Monday, March 23, 2015

Japanese Music I Bought in November 2014

In 2006, pop-rock group The Royal Guardsmen released Snoopy vs. Osama, 40 long years after their original hit, Snoopy vs. the Red Baron.  They didn't trouble to explain to everyone what they had been doing in the meantime, and I am no different. "Snoopy vs. Osama" was just what America needed in 2006 and this post about some records I bought from a day and a half digging in Tokyo last year is exactly what America needs right now.

Go ahead, press Play. You are in for a real treat.

I used to live in Japan but never got a lot of Japanese language records because:
a) I knew nothing, and;
b) a lot of Japanese record stores don't let you listen before you buy, and;
c) I had no damn money in the first place.

Nowadays we have YouTube, so with a couple of hours homework I was able to figure a few names to look out for and this mix is the result of me splashing my yens around Yokohama, Shibuya and Ikebukuro.

I only had about a dozen records to work with but I took a stab at making it into a proper mix anyway. Monkey apologizes for the bizarre transition into his theme song.

What a cocky, saucy monkey this one is!

Tatsuro Yamashita - Merry-Go-Round (1983)
Tatsuro Yamashita - Love Talkin' (1982)
Toshiki Kadomatsu - Take Me Away (1983)
Godiego - Monkey Magic (1978)
Pedro and Capricious - Carnival (1972)
Hiromi Iwasaki - Osharena Kanjyo (1976)
Hiromi Iwasaki - Kiss Again (1980)
Sandii - Zoot Kook (1980)
Kimiko Kasai - Use Me (1975)
Tatsuro Yamashita - Touch Me Lightly (1979)

Interludes and drops are taken from these two albums:

That's all, seeya next time!

Farewell from "Pedro and Capricious"! 

Wednesday, June 15, 2011

Headband, "The Laws Must Change" (1971) - EDIT

Okay well I guess I missed NZ Music Month 2011 (AKA "May") by about a hundred and thirty years, but I've had this one waiting in the wings for a while so I figured I better just fire it out there before New Zealand itself finally succumbs to entropy.

Headband were an Auckland-based group that basically started out as a John Mayall tribute band playing in a club down on Durham Lane where I think there is a noodle house now. Like many bands in the '70s, on their first album they found themselves trying to spread twenty minutes worth of songs over forty minutes worth of plastic. To their credit, rather than throwing a perfunctory ten minute drum solo into their least favourite song, they went back to their roots and jammed out a cover of John Mayall's ode to politely-achieved marijuana reform: "The Laws Must Change"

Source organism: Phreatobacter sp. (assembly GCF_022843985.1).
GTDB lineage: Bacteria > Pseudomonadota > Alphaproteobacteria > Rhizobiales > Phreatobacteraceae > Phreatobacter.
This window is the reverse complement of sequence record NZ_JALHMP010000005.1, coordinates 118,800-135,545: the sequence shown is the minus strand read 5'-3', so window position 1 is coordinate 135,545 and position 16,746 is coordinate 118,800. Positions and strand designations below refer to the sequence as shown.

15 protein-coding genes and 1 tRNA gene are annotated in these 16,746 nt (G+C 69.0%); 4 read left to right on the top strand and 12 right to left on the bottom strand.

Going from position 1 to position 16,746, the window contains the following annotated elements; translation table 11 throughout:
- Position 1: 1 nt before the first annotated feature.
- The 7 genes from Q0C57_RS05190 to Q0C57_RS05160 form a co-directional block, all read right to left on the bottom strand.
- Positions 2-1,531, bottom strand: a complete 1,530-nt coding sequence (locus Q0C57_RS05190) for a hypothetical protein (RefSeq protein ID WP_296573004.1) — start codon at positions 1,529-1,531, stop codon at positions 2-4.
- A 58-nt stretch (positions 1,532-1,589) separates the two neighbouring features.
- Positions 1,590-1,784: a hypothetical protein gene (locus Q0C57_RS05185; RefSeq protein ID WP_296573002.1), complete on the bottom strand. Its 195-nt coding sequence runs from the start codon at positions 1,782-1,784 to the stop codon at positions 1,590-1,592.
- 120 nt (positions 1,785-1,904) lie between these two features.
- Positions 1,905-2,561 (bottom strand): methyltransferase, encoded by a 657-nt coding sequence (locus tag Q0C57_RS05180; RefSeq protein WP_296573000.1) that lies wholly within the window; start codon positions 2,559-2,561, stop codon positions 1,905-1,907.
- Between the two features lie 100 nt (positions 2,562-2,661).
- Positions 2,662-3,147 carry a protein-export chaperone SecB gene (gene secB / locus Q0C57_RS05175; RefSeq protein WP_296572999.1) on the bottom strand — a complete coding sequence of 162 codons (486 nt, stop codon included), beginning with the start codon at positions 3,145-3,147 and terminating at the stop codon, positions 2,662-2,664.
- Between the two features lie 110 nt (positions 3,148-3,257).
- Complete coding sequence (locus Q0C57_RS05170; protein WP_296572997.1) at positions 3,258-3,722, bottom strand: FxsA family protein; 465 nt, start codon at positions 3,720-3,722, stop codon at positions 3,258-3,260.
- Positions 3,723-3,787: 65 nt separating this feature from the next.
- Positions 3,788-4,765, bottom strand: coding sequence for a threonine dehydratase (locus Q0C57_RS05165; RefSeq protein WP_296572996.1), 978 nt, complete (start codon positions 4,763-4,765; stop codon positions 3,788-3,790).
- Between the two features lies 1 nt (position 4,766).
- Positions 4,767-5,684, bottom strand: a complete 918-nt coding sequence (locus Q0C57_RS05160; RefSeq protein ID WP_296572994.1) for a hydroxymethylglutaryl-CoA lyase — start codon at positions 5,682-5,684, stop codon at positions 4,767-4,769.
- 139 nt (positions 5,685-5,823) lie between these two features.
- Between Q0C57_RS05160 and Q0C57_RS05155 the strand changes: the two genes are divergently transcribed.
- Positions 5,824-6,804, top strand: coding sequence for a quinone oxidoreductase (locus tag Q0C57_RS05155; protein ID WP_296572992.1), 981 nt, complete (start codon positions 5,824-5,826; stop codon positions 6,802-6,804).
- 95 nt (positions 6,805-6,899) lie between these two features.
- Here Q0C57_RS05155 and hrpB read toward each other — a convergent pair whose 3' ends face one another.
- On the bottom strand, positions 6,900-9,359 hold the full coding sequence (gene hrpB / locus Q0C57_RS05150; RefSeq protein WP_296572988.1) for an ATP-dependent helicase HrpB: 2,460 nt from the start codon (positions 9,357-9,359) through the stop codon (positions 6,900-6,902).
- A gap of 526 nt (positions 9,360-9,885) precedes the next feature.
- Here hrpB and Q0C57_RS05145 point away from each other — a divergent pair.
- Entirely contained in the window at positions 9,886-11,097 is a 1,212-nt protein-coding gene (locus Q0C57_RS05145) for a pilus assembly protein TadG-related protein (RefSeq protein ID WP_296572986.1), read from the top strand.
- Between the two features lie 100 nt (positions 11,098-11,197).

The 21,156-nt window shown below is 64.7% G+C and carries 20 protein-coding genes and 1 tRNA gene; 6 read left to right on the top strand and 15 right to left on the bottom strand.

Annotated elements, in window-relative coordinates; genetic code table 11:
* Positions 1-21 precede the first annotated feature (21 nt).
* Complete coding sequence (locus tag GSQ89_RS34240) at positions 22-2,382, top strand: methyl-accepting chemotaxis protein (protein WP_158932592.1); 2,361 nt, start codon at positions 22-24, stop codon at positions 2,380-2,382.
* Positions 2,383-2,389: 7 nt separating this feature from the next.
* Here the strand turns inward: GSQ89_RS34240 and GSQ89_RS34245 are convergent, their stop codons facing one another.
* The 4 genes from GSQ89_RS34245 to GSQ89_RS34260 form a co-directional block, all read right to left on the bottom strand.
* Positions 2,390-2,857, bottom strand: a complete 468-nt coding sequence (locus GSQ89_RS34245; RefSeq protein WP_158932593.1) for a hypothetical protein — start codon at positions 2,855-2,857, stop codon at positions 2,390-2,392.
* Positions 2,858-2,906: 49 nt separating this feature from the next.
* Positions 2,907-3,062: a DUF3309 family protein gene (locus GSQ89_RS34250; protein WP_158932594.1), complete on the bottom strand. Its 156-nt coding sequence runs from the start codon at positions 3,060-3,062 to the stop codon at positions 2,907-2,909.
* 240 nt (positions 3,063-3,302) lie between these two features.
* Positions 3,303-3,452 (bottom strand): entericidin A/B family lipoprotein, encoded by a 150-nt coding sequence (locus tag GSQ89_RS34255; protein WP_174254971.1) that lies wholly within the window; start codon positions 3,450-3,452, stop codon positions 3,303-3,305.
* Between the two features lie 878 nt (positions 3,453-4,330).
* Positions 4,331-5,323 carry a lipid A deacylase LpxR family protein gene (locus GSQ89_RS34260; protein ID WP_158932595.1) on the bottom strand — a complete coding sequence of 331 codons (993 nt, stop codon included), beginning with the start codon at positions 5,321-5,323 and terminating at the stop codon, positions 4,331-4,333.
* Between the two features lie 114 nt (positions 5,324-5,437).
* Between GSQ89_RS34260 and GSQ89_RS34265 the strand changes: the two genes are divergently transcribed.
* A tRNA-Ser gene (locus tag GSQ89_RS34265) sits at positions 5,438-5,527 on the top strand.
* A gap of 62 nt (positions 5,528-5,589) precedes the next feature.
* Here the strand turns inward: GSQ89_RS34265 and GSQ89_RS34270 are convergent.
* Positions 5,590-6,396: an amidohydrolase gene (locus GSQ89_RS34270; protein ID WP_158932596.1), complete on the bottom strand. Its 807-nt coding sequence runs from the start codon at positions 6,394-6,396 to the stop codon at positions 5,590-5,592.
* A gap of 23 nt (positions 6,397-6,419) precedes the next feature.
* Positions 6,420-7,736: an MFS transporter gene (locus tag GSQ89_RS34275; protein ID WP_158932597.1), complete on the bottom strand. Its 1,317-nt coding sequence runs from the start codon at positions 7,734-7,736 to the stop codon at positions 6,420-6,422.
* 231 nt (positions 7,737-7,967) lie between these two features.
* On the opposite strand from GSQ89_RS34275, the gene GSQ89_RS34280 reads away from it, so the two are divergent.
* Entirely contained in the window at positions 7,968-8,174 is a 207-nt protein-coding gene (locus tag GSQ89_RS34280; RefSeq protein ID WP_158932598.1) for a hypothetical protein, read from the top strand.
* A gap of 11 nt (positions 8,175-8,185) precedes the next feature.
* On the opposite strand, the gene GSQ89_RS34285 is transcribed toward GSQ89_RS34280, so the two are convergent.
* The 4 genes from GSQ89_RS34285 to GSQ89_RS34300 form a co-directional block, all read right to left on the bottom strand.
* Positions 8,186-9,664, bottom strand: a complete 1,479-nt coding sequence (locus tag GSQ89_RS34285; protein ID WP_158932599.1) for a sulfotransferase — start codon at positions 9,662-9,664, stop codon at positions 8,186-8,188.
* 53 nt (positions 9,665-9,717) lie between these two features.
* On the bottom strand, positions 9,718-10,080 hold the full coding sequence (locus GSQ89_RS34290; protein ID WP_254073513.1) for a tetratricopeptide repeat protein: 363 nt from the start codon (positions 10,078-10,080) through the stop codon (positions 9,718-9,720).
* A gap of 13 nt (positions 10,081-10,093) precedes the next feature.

As a live recording, this has a lot more slap to it than everything else on the album and is considerably more energetic than the original (albeit sloppier I'll confess). I've edited out eleven minutes of soloing to get it down to just the "song part" and Dick Hopp's incredible flute solo. Enjoy.

Headband - The Laws Must Change (edit) by doggziller

Thursday, April 21, 2011

Bill Summers & Summers Heat, "Jam the Box" (1981)

I love hand-drawn album covers. Homeboy definitely got his roller-ruler out for this one.
For track 1 side 1, percussionist Bill Summers and his dream team the "Summers Heat" attempt to lay out a manifesto for the album, first addressing the question of "what is the box?" before proceeding to "jam" said box for the remainder of the LP. Naturally, this is accomplished over a crunchy drum machine beat and wonderfully nasty synth bass.

On the other hand, their thesis is not expressed with a great deal of conceptual rigour:

We gave you a beat, dance and call it what you want to
La la la la, this is what you're dancing to
It does have a name, after all
It's The Box, that is what we call it

We call it The Box,
Makes you jump right out your socks
Don't stop
We've got a lot to saaaaaay

Summer Heat, if it takes you eight lines to inform me that I'm dancing to a box, I'm not surprised you got a lot to say.

Bill Summers And Summers Heat - We Call It The Box by doggziller

This track is a heater but it does get a bit repetitive and I would normally mix out half-way. So if you get bored, do make sure you fast forward to the five-minute mark where Bill Summers at last gets down to brass tacks and defines the meaning of "the box".

I guess it's some kind of outer-space box? Bill doesn't explain it all that clearly, really.

Wednesday, April 20, 2011

Sonik Omi, "Sawan Bhadon" OST (1970)

As the lady waits without enthusiasm, the gentleman, struggling against the after-effects
of a stroke, attempts to grab her tit.
Back there in the early '00s a fad sprung up for Bollywood soundtracks among record collectors with an ear for groove. I still remember being stunned the first time I listened to a Bollywood mix put together by this guy (who hasn't updated his site since 2003 I note). I had to stream it with RealAudio 'cos those were the times and I was gob-smacked by the incredible eclecticism and exuberance of the music from composer/arrangers like RD Burman and the brothers Kalyanji Anandji. (Later, when I actually got my hands on some vinyl, I was gobsmacked again to realize that the audio quality was exactly as bad as that turn-of-the-century RealAudio stream, but I can live with that)

One of the nicer things about collecting Bollywood soundtracks is that they're actually not that "rare" - these are mainstream films for one of the world's largest populations after all - so getting hold of the heaters isn't as hard as you might expect, though during the peak of the fad e-bay prices for some soundtracks did get pretty silly. When Method Man and Busta Rhymes spat over "Dum Maro Dum", us diggers thought we would be riding this Bollywood shit all the way to the Grammys -  but even in nerd circles, fashion is fickle and soon enough attention moved on to the likes of Turkish psych-rock, Welsh acid-folk and harmonica music recorded by meteorite-riding bacteria that scientists believe may hold the key to understanding the origins of life on earth.

Sonik Omi - "Ankhen Meri Maikhana" by doggziller

Ah my darling, I tire of putting our faces real close but never actually kissing.
Let us consummate our love at last, by dancing together in front of a spurting fountain!